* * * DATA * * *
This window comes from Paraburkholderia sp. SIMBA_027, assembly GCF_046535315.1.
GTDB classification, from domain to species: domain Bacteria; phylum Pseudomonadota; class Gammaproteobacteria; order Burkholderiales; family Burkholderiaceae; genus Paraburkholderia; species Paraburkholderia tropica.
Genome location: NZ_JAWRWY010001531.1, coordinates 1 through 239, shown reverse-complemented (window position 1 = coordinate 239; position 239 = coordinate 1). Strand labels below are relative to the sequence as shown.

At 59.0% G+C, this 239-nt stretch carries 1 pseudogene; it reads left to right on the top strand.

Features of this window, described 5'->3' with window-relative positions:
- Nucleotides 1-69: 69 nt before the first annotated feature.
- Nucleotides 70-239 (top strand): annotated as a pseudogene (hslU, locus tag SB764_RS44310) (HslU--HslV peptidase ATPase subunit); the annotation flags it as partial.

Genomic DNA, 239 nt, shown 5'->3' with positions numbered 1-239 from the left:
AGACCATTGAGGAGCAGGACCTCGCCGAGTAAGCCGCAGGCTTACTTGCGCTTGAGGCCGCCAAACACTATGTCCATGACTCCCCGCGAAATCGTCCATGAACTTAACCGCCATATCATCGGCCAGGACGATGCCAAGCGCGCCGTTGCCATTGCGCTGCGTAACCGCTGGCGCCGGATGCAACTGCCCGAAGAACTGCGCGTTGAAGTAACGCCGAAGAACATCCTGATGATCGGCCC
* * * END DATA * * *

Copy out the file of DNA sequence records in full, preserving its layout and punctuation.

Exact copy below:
This window comes from Paraburkholderia sp. SIMBA_027, assembly GCF_046535315.1.
GTDB classification, from domain to species: domain Bacteria; phylum Pseudomonadota; class Gammaproteobacteria; order Burkholderiales; family Burkholderiaceae; genus Paraburkholderia; species Paraburkholderia tropica.
Genome location: NZ_JAWRWY010001531.1, coordinates 1 through 239, shown reverse-complemented (window position 1 = coordinate 239; position 239 = coordinate 1). Strand labels below are relative to the sequence as shown.

At 59.0% G+C, this 239-nt stretch carries 1 pseudogene; it reads left to right on the top strand.

Features of this window, described 5'->3' with window-relative positions:
- Nucleotides 1-69: 69 nt before the first annotated feature.
- Nucleotides 70-239 (top strand): annotated as a pseudogene (hslU, locus tag SB764_RS44310) (HslU--HslV peptidase ATPase subunit); the annotation flags it as partial.

Genomic DNA, 239 nt, shown 5'->3' with positions numbered 1-239 from the left:
AGACCATTGAGGAGCAGGACCTCGCCGAGTAAGCCGCAGGCTTACTTGCGCTTGAGGCCGCCAAACACTATGTCCATGACTCCCCGCGAAATCGTCCATGAACTTAACCGCCATATCATCGGCCAGGACGATGCCAAGCGCGCCGTTGCCATTGCGCTGCGTAACCGCTGGCGCCGGATGCAACTGCCCGAAGAACTGCGCGTTGAAGTAACGCCGAAGAACATCCTGATGATCGGCCC